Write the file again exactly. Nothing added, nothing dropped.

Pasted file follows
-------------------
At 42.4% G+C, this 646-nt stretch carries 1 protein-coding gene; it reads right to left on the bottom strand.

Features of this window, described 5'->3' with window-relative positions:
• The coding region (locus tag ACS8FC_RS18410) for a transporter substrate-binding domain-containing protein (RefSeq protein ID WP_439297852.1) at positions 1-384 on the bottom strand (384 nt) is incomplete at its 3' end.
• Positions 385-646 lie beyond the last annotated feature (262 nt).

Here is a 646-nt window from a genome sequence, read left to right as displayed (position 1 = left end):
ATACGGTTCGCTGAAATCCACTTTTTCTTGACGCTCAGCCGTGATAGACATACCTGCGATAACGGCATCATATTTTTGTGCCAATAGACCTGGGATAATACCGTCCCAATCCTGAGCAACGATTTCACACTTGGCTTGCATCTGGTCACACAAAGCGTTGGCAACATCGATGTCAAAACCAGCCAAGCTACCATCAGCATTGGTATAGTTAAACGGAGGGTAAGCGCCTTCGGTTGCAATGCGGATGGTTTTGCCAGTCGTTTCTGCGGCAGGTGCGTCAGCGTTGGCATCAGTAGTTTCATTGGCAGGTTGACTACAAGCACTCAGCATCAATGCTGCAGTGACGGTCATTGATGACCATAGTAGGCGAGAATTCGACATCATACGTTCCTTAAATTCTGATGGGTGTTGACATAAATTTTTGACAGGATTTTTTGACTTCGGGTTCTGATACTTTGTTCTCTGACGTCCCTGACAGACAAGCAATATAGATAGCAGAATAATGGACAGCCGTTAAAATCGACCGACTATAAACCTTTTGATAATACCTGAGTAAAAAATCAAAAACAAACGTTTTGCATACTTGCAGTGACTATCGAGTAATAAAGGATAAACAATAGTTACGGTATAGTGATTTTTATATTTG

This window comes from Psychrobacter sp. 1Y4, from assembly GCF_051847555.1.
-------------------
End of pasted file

At 42.4% G+C, this 646-nt stretch carries 1 protein-coding gene; it reads right to left on the bottom strand.

Features of this window, described 5'->3' with window-relative positions:
• The coding region (locus tag ACS8FC_RS18410) for a transporter substrate-binding domain-containing protein (RefSeq protein ID WP_439297852.1) at positions 1-384 on the bottom strand (384 nt) is incomplete at its 3' end.
• Positions 385-646 lie beyond the last annotated feature (262 nt).

Here is a 646-nt window from a genome sequence, read left to right as displayed (position 1 = left end):
ATACGGTTCGCTGAAATCCACTTTTTCTTGACGCTCAGCCGTGATAGACATACCTGCGATAACGGCATCATATTTTTGTGCCAATAGACCTGGGATAATACCGTCCCAATCCTGAGCAACGATTTCACACTTGGCTTGCATCTGGTCACACAAAGCGTTGGCAACATCGATGTCAAAACCAGCCAAGCTACCATCAGCATTGGTATAGTTAAACGGAGGGTAAGCGCCTTCGGTTGCAATGCGGATGGTTTTGCCAGTCGTTTCTGCGGCAGGTGCGTCAGCGTTGGCATCAGTAGTTTCATTGGCAGGTTGACTACAAGCACTCAGCATCAATGCTGCAGTGACGGTCATTGATGACCATAGTAGGCGAGAATTCGACATCATACGTTCCTTAAATTCTGATGGGTGTTGACATAAATTTTTGACAGGATTTTTTGACTTCGGGTTCTGATACTTTGTTCTCTGACGTCCCTGACAGACAAGCAATATAGATAGCAGAATAATGGACAGCCGTTAAAATCGACCGACTATAAACCTTTTGATAATACCTGAGTAAAAAATCAAAAACAAACGTTTTGCATACTTGCAGTGACTATCGAGTAATAAAGGATAAACAATAGTTACGGTATAGTGATTTTTATATTTG

This window comes from Psychrobacter sp. 1Y4, from assembly GCF_051847555.1.